“Candidly, I don’t really think anything would happen,” he said without hesitation. “The government would very quickly adapt to that situation. We have all the political and legal mechanisms in place. The life of the country wouldn’t be halted for even a minute.”
And so it has been. The transition of power to Fidel’s brother Raúl, head of the Cuban Armed Forces since 1959, has been remarkably seamless. True, for the first four years, Castro morphed from Commander in Chief to Meddler in Chief and hobbled many of Raúl’s much-desired economic reforms.
But in the last year, as his memory has receded and his physical infirmities have quickened, Fidel Castro has finally relinquished the reins on the tropical island he made his own a half-century ago.
“What astonishes everyone has been the smoothness of the transition,” says Cuban-American writer Achy Obejas, a frequent visitor to her homeland. “There is no sense of panic, only a sense of inevitability that Fidel will die soon. And everyone knows that they already have prepared for his funeral in minute detail.” Castro, master micromanager of all things, has left nothing to chance.
Venezuela’s ailing leader has learned a thing or two from his mentor’s battle with mortality. The fact that Hugo Chávez has now appointed a successor—Vice President Nicolás Maduro—suggests that his situation is grave, and he will remain in treatment for some time in Havana. The National Assembly rubber-stamped Chávez’s request for an indefinite absence for his medical emergency, and officials are signaling that it is unlikely that he will be able to return to Caracas for his swearing-in ceremony on Jan. 10.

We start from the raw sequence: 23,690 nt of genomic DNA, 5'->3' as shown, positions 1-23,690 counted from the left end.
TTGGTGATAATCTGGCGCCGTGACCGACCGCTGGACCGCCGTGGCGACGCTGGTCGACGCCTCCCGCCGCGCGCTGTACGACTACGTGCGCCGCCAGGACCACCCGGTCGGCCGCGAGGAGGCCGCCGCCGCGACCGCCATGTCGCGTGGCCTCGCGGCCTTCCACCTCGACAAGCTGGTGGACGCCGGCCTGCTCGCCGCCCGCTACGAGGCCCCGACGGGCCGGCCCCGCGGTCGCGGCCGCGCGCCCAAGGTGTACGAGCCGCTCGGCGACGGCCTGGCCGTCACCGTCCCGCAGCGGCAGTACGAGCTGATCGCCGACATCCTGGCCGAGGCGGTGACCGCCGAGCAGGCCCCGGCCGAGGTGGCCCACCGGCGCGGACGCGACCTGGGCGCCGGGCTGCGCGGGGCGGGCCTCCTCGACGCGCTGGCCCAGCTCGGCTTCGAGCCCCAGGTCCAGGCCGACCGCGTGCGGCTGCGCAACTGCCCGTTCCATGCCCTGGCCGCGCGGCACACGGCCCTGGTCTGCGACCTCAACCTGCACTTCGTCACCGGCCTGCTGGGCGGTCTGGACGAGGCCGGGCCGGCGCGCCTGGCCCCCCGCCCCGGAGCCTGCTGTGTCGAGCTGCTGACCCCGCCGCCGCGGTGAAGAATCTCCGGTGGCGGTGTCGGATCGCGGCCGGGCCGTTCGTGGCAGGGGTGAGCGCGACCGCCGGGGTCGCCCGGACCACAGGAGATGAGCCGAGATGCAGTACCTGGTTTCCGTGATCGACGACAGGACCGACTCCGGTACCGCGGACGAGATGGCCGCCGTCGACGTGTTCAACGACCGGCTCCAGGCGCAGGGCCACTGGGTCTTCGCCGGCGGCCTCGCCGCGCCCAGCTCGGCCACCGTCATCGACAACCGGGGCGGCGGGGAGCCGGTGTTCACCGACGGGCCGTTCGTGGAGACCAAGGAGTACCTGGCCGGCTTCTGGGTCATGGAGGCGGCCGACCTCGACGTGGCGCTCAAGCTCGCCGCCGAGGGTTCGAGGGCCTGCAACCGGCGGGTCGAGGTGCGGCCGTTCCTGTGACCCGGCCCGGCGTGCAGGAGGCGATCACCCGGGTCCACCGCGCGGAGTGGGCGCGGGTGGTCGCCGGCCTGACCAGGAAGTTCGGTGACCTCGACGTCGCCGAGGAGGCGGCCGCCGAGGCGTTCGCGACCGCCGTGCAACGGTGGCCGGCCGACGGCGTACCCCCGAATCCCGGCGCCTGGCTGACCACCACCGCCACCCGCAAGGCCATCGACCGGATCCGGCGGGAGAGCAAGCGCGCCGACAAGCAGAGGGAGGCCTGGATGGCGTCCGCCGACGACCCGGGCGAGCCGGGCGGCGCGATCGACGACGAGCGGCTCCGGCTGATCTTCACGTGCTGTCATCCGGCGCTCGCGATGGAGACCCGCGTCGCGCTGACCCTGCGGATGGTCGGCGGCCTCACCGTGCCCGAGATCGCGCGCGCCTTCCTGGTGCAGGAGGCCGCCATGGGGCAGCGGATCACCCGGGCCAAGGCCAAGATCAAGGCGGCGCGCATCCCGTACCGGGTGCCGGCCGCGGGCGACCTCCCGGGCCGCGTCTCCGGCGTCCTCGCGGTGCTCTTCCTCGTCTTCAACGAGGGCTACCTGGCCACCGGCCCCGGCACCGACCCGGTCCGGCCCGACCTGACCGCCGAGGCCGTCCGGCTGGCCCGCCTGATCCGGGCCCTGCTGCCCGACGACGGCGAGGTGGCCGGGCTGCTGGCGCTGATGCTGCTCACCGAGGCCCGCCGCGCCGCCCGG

Indeed, government officials conceded that there were complications and internal bleeding during Chávez’s six-hour surgery last Tuesday. “It was a complex, difficult, delicate operation,” said Maduro, who visited Chávez in the hospital. “The postoperative process is also going to be a complex and hard process.” While calling his mentor “invincible,” he added that Chávez “is fighting a battle for his life.”
However challenging his prognosis, Chávez has no doubt found inspiration in Castro’s uncanny talents at cheating death: when it comes to the subject of Castro’s demise, the credo among weary Cuban exiles in Miami’s Little Havana has long been “immortal until proven otherwise.”
And even death may not be enough to silence Fidel Castro. “Our enemies should not delude themselves,” he told his last biographer. “I die tomorrow and my influence may actually increase,” he suggested. And then he spun the rosiest of posthumous scenarios. “I may be carried around like El Cid—even after he was dead, his men carried him around on his horse, winning battles.”
Or so he hopes.